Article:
Grapevine in Wilderness---A Civil War Quilt
Capper's Weekly, a Topeka, Kansas periodical, published this pattern in the 1930s. Women's features editor Louise Fowler Roote wrote that the antique quilt "was cut and sewn and quilted by a mother for her son who was serving as a federal soldier in the Union army. Mother and soldier son lived in the Hoosier state, Indiana. There the quilt was made more than 70 years ago. There it was first used, later coming to Kansas, where it was passed into the third generation."
In the thirties, as the generation who'd lived through the Civil War aged, there were many quilt stories told in soldiers' memories.
Janet Olmstead's Block #4
The picture above I scanned from a pattern drawn for a class I taught in Civil War quilts years ago. I doubt anyone ever made the Capper's design with all its grapes, but it's a pretty design, related to the Cockscombs & Currants block #4 in our Hospital Sketches BOM this year.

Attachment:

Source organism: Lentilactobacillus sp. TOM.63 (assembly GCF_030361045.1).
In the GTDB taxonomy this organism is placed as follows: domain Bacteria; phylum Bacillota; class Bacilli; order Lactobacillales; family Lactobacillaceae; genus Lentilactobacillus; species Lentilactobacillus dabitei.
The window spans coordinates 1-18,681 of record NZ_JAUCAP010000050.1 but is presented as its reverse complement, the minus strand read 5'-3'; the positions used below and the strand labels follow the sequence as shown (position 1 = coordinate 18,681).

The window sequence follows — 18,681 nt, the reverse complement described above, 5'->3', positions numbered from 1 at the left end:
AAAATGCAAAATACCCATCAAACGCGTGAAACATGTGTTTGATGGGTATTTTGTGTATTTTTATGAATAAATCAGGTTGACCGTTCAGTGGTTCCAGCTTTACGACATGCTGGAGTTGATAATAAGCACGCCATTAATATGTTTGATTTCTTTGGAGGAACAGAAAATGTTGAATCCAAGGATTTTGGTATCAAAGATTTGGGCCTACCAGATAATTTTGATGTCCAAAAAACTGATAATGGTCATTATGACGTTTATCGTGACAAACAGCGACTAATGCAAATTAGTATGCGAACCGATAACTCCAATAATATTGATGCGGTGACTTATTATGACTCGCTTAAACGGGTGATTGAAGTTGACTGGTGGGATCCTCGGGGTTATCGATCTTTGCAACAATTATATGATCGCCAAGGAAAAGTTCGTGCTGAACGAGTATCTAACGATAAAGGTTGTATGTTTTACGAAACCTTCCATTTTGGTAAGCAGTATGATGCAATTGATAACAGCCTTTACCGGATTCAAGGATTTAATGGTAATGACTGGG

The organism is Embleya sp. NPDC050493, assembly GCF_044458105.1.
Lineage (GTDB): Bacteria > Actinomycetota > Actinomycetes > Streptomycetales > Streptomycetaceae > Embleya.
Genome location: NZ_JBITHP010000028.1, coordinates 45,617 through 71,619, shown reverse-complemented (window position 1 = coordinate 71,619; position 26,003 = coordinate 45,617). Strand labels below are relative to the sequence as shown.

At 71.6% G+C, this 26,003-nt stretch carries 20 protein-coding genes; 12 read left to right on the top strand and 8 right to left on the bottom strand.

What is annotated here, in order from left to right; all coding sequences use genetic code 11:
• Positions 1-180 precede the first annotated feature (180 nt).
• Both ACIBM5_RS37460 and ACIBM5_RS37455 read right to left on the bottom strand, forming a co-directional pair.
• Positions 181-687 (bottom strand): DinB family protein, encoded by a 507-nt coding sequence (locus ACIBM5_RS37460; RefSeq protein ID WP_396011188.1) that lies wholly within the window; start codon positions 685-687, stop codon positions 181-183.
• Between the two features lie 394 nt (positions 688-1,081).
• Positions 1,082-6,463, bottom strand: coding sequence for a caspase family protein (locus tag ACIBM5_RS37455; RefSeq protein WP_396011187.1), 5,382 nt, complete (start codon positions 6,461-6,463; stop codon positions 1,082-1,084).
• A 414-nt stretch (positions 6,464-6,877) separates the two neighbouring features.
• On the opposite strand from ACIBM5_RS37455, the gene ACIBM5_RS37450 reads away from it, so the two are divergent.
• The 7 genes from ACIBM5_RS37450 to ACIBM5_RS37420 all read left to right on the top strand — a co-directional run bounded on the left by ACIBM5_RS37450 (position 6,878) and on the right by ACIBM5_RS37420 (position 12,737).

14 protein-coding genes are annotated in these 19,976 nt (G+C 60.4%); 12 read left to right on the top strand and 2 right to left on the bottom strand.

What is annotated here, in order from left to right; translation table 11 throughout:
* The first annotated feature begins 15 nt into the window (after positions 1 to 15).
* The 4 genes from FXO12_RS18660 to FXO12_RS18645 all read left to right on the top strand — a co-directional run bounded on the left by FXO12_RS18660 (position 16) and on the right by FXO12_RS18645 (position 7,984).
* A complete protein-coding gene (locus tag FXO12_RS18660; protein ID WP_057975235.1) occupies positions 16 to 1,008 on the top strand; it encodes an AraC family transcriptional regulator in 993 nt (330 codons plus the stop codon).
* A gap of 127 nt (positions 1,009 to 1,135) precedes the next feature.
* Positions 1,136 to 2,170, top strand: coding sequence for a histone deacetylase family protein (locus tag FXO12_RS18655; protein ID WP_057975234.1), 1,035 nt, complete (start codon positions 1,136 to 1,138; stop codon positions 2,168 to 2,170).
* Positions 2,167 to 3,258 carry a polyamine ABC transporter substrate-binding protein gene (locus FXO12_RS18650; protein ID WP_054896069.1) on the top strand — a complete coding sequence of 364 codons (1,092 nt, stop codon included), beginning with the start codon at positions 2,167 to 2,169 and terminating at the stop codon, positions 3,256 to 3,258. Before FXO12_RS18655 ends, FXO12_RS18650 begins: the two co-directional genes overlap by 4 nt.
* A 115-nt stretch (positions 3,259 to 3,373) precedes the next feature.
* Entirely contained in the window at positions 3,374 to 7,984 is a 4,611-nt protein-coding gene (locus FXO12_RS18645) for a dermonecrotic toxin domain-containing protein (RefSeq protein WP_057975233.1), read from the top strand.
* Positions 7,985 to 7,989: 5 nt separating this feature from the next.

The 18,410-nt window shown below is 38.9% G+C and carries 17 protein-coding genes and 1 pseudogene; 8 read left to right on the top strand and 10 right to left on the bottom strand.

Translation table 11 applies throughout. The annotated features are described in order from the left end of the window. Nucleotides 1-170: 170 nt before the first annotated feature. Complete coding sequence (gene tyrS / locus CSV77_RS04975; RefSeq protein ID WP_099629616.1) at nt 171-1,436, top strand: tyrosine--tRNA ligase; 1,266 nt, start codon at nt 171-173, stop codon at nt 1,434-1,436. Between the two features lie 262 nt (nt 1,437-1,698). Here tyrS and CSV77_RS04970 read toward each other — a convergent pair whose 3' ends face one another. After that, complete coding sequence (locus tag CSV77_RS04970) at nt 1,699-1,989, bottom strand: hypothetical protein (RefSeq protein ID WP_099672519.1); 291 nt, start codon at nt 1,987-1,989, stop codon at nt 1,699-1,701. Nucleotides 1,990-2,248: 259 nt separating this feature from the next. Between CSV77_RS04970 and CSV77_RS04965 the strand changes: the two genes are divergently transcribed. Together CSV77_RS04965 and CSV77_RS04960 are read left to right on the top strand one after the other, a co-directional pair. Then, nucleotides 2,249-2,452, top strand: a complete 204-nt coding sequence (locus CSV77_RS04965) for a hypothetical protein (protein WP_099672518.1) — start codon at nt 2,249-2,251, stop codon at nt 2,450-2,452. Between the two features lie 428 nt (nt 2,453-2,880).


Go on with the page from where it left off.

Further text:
Some eccentric versions
Capper's Weekly's needlework column appeared under the fictional name of Kate Marchbanks.
Patterns were collected in booklets and sold by Famous Features syndicate. But not Grapevine in Wilderness.
Here's a pattern for a 16" block---for those who like dots.
Wait a minute, there's a corner missing. Let me see of I can find the other page.
I love Janet Olmstead's Block #4. but the dots (grapes) would make me stop and think serious about trying it. Very interesting. Sometimes you need to venture outside your comfort zone.
Who doesn't like dots?? Janet's block is stunning as always.
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